Syria, officially the Syrian Arab Republic, is a country in Western Asia, bordering Lebanon and the Mediterranean Sea to the West, Turkey to the north, Iraq to the east, Jordan to the south, and Israel to the southwest.
In English, the name Syria was formerly synonymous with the Levant, known in Arabic as Sham, while the modern state encompasses the sites of several ancient kingdoms and empires, including the Eblan civilization of the third millennium BC. In the Islamic era, its capital city, Damascus, the oldest continuously inhabited city in the world, was the seat of the Umayyad Caliphate, and a provincial capital of the Mamluk Sultanate of Egypt.
The population of Syria is 74% Sunni, 12% Alawi, 10% Christian, and 3% Druze. Combined, some 90% of the Syrian population is Muslim, while the other 10% is Christian, which includes mainly Arab Christians but also Assyrians and Armenians. Major ethnic minorities in Syria include Kurds (9%), Assyrians, Armenians, Turkmens and Circassians. The majority of the population is Arab (90%).
The modern Syrian state was established after the First World War as a French mandate, and represented the largest Arab state to emerge from the formerly Ottoman-ruled Arab Levant. It gained independence in April 1946, as a parliamentary republic. The post-independence period was tumultuous, and a large number of military coups and coup attempts shook the country in the period 1949–1971. Between 1958 and 1961, Syria entered a brief union with Egypt, which was terminated by a military coup in Syria. Syria was under Emergency Law from 1963 to 2011, effectively suspending most constitutional protections for citizens, and its system of government is considered to be non-democratic. Bashar al-Assad has been president since 2000 and was preceded by his father Hafez al-Assad, who was in office from 1971.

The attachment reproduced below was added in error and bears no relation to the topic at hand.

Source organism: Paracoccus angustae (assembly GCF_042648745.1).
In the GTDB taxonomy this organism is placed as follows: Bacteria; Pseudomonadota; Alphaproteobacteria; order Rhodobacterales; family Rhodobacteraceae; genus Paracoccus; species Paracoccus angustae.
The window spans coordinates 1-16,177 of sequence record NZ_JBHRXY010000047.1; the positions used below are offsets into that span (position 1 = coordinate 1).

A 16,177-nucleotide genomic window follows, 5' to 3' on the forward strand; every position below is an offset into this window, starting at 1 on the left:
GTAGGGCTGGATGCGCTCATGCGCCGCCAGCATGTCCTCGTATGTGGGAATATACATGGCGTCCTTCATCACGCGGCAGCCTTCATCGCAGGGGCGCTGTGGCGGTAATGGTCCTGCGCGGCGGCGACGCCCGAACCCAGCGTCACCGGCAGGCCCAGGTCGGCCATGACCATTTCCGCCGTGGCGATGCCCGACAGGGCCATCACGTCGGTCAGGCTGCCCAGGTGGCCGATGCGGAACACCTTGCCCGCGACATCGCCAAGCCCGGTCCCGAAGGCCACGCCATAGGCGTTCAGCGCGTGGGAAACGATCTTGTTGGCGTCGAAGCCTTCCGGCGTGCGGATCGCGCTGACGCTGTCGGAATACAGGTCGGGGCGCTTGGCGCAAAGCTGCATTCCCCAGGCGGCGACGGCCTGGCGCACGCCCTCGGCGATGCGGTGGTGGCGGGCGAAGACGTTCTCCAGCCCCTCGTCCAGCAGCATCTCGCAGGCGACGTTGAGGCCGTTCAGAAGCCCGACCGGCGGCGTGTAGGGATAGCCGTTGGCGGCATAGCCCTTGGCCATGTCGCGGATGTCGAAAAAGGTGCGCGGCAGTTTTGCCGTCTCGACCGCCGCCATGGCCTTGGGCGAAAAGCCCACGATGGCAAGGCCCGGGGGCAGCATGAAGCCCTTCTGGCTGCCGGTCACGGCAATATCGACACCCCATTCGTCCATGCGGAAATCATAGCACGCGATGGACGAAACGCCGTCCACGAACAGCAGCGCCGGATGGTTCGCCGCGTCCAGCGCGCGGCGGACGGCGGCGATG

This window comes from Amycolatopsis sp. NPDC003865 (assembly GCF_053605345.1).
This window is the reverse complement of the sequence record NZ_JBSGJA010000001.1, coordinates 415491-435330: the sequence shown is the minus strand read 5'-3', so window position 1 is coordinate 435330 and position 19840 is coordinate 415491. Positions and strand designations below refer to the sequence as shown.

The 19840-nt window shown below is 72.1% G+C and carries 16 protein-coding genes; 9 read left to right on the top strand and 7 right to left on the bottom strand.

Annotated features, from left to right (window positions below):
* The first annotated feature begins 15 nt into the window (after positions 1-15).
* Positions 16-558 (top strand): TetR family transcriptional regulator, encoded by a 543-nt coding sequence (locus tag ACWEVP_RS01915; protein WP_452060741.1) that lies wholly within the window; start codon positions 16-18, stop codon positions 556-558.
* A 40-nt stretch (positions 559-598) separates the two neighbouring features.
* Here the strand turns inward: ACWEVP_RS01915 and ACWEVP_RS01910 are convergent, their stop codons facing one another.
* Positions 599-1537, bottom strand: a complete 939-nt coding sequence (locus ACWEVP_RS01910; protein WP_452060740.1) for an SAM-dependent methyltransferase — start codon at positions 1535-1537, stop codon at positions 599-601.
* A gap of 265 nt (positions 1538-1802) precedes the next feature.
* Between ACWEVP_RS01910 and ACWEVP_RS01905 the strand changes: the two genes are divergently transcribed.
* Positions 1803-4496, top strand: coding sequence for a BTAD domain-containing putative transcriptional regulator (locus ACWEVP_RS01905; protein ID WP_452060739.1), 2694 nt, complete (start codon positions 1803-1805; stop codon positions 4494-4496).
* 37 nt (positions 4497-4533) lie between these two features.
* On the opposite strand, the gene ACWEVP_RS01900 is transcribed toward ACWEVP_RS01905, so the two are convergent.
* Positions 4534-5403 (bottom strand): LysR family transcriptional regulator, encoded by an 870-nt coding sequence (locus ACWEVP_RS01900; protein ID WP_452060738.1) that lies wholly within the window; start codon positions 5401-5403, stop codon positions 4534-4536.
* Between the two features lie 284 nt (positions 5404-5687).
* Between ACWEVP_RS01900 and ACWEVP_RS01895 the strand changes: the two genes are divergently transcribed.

Since 2011, the Syrian government has faced massive protests as part of the Arab Spring, has been suspended from the Arab League and has faced widespread criticism for its crackdown on protestors. The Friends of Syria Group, a collection of Arab and Western governments opposed to the Assad government, recognized the Syrian National Council as "a legitimate representative" of Syrians protesting against the government.
Syria lies between latitudes 32° and 38° N, and longitudes 35° and 43° E. It consists mostly of arid plateau, although the northwest part of the country bordering the Mediterranean is fairly green. The Northeast of the country "Al Jazira" and the South "Hawran" are important agricultural areas. The Euphrates, Syria's most important river, crosses the country in the east. It is considered to be one of the fifteen states that comprise the so-called "Cradle of civilization".
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